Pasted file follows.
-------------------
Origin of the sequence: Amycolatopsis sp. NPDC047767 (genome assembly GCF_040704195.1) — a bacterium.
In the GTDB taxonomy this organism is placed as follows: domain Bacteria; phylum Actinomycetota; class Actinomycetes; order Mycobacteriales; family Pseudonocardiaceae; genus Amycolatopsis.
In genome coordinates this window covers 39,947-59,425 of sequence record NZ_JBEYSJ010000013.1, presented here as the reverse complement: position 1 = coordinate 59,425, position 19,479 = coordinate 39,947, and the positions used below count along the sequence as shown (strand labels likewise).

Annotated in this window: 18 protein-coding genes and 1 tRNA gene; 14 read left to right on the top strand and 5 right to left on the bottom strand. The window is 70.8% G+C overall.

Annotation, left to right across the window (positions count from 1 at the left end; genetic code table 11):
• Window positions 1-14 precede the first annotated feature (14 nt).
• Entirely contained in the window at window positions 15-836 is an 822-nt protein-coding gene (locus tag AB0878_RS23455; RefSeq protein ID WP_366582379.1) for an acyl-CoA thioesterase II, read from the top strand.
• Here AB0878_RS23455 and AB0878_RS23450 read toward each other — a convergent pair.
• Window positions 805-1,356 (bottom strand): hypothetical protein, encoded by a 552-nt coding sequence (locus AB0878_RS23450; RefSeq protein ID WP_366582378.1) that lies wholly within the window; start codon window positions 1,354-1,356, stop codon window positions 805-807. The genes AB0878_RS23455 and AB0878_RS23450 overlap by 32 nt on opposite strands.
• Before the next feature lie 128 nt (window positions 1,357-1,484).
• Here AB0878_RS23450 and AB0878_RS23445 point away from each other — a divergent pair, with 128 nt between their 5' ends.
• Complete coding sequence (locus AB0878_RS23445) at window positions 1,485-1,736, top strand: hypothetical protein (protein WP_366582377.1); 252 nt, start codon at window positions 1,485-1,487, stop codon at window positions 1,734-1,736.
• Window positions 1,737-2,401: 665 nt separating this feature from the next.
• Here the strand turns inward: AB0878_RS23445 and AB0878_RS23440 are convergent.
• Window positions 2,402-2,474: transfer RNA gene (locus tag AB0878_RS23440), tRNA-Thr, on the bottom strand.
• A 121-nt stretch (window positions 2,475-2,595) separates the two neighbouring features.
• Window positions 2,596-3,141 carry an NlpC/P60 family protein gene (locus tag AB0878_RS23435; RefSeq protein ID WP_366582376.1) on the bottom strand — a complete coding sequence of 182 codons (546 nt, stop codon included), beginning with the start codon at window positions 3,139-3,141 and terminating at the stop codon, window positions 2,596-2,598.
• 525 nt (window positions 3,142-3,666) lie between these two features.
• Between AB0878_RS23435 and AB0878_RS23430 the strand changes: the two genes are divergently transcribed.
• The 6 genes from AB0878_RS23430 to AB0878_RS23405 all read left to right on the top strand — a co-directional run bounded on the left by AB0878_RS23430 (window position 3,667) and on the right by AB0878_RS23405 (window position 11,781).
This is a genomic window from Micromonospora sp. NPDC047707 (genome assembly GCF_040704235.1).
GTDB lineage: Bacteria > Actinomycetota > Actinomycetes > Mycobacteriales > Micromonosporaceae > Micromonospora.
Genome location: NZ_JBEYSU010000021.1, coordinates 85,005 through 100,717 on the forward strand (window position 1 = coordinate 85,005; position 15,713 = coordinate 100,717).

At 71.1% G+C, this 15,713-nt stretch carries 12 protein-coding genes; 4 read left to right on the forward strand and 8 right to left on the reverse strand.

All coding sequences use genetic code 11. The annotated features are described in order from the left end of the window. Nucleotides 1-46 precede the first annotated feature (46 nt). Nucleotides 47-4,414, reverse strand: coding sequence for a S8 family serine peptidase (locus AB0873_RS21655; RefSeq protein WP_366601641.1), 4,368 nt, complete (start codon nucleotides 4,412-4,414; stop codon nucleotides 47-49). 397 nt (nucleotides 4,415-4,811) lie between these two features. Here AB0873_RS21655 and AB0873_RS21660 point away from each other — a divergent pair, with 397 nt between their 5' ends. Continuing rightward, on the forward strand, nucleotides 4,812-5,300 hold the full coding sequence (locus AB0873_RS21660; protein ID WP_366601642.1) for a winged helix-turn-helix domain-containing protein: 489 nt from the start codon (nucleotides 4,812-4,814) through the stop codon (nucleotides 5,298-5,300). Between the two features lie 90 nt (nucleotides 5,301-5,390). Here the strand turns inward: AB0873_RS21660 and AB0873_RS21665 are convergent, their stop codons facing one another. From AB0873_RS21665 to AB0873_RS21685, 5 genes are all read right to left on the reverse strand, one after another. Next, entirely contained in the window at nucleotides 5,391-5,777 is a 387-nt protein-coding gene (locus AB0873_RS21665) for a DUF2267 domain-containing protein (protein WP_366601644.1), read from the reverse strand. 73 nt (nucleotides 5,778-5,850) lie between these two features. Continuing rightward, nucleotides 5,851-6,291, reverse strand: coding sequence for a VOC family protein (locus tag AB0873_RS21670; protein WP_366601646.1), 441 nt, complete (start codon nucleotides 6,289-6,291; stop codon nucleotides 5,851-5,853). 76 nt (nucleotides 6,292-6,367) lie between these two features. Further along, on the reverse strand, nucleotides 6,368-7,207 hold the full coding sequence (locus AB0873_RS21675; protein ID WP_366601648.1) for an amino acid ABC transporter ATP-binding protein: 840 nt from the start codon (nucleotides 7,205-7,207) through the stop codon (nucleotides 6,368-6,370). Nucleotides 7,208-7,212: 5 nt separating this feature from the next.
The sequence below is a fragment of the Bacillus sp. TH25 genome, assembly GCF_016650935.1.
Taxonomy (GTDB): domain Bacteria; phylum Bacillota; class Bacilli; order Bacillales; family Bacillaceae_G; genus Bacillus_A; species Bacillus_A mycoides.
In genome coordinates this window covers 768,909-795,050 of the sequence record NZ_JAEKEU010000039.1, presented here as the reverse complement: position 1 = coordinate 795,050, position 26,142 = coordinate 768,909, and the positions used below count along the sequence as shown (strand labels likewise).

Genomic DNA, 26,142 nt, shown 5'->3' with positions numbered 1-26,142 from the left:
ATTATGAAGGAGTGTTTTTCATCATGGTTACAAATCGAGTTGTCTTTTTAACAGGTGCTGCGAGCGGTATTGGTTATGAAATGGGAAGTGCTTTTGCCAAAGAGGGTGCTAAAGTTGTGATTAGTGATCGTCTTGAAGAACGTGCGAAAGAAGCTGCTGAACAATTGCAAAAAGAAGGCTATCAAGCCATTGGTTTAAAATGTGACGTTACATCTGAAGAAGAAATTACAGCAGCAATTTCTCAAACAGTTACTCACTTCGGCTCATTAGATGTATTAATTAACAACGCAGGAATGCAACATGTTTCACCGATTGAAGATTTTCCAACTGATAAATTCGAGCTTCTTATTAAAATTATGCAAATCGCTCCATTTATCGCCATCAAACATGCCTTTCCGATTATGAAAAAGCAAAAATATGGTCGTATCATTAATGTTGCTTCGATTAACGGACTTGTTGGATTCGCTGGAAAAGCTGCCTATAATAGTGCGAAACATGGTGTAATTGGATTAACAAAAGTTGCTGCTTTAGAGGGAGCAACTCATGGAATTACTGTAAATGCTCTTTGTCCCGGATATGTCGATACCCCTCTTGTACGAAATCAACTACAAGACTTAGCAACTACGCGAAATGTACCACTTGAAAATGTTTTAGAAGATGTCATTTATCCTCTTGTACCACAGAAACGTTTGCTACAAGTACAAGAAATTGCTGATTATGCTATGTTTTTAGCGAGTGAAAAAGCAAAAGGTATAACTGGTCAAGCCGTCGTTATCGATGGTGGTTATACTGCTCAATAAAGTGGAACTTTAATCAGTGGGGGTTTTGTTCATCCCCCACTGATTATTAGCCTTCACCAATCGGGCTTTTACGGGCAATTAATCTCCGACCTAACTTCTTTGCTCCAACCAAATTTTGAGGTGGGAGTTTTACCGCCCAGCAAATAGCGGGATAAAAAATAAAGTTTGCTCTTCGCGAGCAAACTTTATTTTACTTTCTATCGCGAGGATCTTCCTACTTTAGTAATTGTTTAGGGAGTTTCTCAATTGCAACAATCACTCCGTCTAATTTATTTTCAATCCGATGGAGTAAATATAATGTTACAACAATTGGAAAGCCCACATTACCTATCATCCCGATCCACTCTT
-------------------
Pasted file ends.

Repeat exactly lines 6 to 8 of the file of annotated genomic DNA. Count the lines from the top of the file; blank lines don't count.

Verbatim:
• Window positions 1-14 precede the first annotated feature (14 nt).
• Entirely contained in the window at window positions 15-836 is an 822-nt protein-coding gene (locus tag AB0878_RS23455; RefSeq protein ID WP_366582379.1) for an acyl-CoA thioesterase II, read from the top strand.
• Here AB0878_RS23455 and AB0878_RS23450 read toward each other — a convergent pair.